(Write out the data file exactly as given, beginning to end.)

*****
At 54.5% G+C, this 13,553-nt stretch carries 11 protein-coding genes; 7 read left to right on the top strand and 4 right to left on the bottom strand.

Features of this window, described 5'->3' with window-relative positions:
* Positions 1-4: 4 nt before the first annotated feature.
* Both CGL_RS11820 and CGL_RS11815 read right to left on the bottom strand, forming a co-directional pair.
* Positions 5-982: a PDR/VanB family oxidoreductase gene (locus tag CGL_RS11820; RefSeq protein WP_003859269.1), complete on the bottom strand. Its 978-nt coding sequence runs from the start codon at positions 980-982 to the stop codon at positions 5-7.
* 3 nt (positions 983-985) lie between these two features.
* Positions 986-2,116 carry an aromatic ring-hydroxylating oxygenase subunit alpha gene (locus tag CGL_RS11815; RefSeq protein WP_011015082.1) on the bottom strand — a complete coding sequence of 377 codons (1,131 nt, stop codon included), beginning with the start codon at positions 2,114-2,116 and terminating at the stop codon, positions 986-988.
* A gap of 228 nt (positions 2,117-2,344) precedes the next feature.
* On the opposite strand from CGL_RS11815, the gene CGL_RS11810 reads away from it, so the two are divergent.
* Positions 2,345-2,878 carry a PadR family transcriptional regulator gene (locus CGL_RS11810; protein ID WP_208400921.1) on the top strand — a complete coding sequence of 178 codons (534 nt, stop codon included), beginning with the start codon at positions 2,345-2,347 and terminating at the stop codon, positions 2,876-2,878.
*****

At 54.5% G+C, this 13,553-nt stretch carries 11 protein-coding genes; 7 read left to right on the top strand and 4 right to left on the bottom strand.

Features of this window, described 5'->3' with window-relative positions:
* Positions 1-4: 4 nt before the first annotated feature.
* Both CGL_RS11820 and CGL_RS11815 read right to left on the bottom strand, forming a co-directional pair.
* Positions 5-982: a PDR/VanB family oxidoreductase gene (locus tag CGL_RS11820; RefSeq protein WP_003859269.1), complete on the bottom strand. Its 978-nt coding sequence runs from the start codon at positions 980-982 to the stop codon at positions 5-7.
* 3 nt (positions 983-985) lie between these two features.
* Positions 986-2,116 carry an aromatic ring-hydroxylating oxygenase subunit alpha gene (locus tag CGL_RS11815; RefSeq protein WP_011015082.1) on the bottom strand — a complete coding sequence of 377 codons (1,131 nt, stop codon included), beginning with the start codon at positions 2,114-2,116 and terminating at the stop codon, positions 986-988.
* A gap of 228 nt (positions 2,117-2,344) precedes the next feature.
* On the opposite strand from CGL_RS11815, the gene CGL_RS11810 reads away from it, so the two are divergent.
* Positions 2,345-2,878 carry a PadR family transcriptional regulator gene (locus CGL_RS11810; protein ID WP_208400921.1) on the top strand — a complete coding sequence of 178 codons (534 nt, stop codon included), beginning with the start codon at positions 2,345-2,347 and terminating at the stop codon, positions 2,876-2,878.